I've wanted to be an amateur radio operator since I was a little kid and read about the hobby in Boys' Life magazine. As a high schooler, I scraped together the pennies to buy a shortwave radio receiver, a Yaesu FRG-7, and with a long wire I ran up to the roof of my parents' house, I listened to the world. Catching the English language broadcast of Radio Tirana from Albania was a memorable highlight. Geography was always one of my favorite subjects, but this brought the map to life in a way nothing else really had before. Okay, maybe National Geographic.
I got the bug again when we moved to Pittsburgh in the early 90s for graduate school. After many weeks of practice, I learned enough Morse code and radio theory to schlep Michelle up to Northern PA one Saturday morning where I took and passed my Technician Plus exam. I needed cash to buy a transceiver, so I sold the Yaesu and bought a 2m capable Radio Shack HTX 202. When my license came in the mail, I made a few contacts as N3QLO. Then, grad school got much harder. The kids came. We moved to State College, and I pursued other interests. I even forgot to renew my license when it expired in 2003.
Fast forward to this summer, when I read "Seveneves" at Bill Gates' suggestion. Ham radio plays a prominent role in the book -- one of the main characters stationed on the International Space Station communicates with her family in Alaska via ham radio. The bee got in my bonnet again. I bought study materials and quizzed myself using an iPhone app. When I was ready, I went to a meeting of the Nittany Amateur Radio Club (NARC) and took and passed the Technician test. A few weeks later, Michelle and I went camping at Hills Creek State Park so I could take the General class exam with the Tioga County Radio Club. I passed, and in the meantime, I applied for a change in my callsign to K3ROG. About 10 days ago I got official confirmation from the FCC that I was a new General class amateur radio operator with a vanity callsign reflecting my initials. So, I'd finally fulfilled a childhood dream, but as yet I hadn't really done much besides study the texbook.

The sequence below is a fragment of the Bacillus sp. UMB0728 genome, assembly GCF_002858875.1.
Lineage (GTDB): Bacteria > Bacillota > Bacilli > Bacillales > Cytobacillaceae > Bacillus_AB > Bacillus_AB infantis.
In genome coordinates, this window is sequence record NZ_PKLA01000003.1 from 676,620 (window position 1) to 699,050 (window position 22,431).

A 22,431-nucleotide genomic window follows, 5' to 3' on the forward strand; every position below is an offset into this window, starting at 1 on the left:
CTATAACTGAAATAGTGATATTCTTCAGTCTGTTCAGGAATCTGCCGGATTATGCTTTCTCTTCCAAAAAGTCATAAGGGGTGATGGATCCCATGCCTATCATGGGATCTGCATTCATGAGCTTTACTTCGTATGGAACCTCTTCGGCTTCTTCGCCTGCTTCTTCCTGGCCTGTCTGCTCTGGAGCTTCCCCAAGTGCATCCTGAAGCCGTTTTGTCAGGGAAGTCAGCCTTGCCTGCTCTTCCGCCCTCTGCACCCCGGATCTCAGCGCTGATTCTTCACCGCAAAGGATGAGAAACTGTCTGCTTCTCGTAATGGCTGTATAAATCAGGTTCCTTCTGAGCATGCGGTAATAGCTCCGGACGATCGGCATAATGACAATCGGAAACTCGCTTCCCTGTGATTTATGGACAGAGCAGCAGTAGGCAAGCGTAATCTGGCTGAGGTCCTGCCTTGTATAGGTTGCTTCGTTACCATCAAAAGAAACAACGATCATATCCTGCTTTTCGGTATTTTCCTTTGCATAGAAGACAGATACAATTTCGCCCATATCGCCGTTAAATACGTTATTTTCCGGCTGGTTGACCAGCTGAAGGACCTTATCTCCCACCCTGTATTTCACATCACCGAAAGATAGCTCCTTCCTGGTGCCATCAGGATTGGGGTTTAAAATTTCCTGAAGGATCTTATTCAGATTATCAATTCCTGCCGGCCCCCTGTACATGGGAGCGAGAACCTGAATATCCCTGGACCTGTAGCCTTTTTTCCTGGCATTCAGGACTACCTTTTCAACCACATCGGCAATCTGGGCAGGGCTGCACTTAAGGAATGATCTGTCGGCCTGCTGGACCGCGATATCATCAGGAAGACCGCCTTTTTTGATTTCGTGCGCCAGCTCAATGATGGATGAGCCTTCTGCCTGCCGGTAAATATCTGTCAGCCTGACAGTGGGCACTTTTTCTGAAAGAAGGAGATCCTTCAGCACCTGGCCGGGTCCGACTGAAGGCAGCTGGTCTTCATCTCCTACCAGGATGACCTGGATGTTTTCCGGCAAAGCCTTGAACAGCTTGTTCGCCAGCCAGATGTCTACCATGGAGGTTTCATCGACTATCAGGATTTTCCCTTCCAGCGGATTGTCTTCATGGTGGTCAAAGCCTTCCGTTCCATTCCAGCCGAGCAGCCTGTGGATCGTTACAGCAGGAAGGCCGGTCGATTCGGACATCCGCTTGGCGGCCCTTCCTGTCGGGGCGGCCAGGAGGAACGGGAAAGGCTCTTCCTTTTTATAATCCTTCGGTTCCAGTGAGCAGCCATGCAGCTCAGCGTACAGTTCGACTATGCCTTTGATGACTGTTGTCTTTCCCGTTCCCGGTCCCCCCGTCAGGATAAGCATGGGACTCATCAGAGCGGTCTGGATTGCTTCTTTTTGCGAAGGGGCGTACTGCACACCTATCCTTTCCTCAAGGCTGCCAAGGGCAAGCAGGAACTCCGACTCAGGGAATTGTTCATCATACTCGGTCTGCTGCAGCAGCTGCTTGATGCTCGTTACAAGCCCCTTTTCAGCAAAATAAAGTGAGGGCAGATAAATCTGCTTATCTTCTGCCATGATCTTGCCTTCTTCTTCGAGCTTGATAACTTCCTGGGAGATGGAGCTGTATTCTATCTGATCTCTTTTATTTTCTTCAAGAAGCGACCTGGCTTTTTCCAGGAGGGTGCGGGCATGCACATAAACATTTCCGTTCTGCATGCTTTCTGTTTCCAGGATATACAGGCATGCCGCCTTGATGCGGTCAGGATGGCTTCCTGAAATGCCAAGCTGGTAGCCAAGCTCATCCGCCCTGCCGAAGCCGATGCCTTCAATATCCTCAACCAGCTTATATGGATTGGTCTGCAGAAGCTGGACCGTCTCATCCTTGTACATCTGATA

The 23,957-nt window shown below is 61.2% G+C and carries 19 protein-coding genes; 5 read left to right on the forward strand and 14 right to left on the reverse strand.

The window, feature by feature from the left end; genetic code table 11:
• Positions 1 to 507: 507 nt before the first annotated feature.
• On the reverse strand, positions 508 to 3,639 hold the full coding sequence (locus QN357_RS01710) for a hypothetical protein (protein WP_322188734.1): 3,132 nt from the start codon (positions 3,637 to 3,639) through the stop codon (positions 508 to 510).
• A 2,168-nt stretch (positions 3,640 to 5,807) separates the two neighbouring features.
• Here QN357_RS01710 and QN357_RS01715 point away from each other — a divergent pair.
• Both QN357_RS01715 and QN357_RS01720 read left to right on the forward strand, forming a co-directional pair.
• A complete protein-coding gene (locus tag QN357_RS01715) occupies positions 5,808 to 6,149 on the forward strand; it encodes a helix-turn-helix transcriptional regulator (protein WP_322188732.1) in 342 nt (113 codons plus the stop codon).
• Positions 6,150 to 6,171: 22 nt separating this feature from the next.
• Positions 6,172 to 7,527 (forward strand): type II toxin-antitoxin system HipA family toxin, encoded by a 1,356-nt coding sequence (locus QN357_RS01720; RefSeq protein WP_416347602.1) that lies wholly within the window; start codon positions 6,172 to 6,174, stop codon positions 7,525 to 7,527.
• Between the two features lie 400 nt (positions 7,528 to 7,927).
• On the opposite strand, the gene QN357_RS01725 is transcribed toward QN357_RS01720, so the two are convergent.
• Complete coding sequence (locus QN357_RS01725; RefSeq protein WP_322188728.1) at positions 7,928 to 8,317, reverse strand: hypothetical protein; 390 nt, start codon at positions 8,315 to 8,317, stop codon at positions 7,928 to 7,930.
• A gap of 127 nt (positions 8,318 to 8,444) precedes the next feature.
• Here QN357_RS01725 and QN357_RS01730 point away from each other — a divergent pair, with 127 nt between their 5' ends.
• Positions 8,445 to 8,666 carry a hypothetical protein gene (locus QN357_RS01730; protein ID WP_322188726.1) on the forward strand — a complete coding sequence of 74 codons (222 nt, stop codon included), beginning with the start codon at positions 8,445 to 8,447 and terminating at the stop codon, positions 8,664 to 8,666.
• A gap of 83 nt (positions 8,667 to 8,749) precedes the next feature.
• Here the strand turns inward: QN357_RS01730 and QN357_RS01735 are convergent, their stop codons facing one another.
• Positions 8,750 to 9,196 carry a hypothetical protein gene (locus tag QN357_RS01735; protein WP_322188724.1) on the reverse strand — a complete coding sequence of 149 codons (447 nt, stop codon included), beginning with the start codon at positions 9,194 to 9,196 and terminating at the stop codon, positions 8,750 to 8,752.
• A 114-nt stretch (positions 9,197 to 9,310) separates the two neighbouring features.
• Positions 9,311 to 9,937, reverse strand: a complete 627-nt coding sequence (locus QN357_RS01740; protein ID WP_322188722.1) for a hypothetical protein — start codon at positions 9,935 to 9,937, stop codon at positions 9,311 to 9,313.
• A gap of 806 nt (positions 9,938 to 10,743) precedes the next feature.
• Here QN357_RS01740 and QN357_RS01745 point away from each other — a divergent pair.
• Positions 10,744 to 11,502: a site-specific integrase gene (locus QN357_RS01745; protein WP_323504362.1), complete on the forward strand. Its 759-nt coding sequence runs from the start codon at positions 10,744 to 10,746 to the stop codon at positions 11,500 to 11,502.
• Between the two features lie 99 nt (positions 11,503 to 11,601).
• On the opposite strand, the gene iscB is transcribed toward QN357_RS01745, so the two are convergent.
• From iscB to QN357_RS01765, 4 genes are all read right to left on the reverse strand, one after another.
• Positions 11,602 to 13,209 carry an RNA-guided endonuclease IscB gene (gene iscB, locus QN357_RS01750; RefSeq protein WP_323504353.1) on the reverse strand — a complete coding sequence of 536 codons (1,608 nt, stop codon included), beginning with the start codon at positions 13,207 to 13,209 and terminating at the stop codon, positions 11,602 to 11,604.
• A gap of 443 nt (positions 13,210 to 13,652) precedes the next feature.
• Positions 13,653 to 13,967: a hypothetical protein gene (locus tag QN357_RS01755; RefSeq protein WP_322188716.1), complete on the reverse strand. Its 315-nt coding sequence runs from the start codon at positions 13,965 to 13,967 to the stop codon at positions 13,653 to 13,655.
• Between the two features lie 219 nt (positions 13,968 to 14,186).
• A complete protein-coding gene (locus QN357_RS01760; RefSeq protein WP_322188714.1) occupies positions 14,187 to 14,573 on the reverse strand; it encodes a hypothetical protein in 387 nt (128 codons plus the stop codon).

This past weekend, I finally got the chance to put that book knowledge into practice. I provided volunteer communications support for the MS Keystone 150, a charity ride from Hollidaysburg to State College and back. Using my new Yaesu FT-60R handy talky, I provided information to the event leaders about the flow of riders through a dangerous road crossing while helping the safety marshals who were directing traffic. It was a great bunch of people to work with, and terrific fun using a new skill to help a great cause.
One lesson learned is that it's never too late to pursue an interest. Next year, I'm hoping to be among the MS 150 riders. I've also been reminded that in entering every new human community, the newcomer has to learn how to talk the talk. My fellow hams have been incredibly welcoming so far, and I'm grateful for their patience and support.
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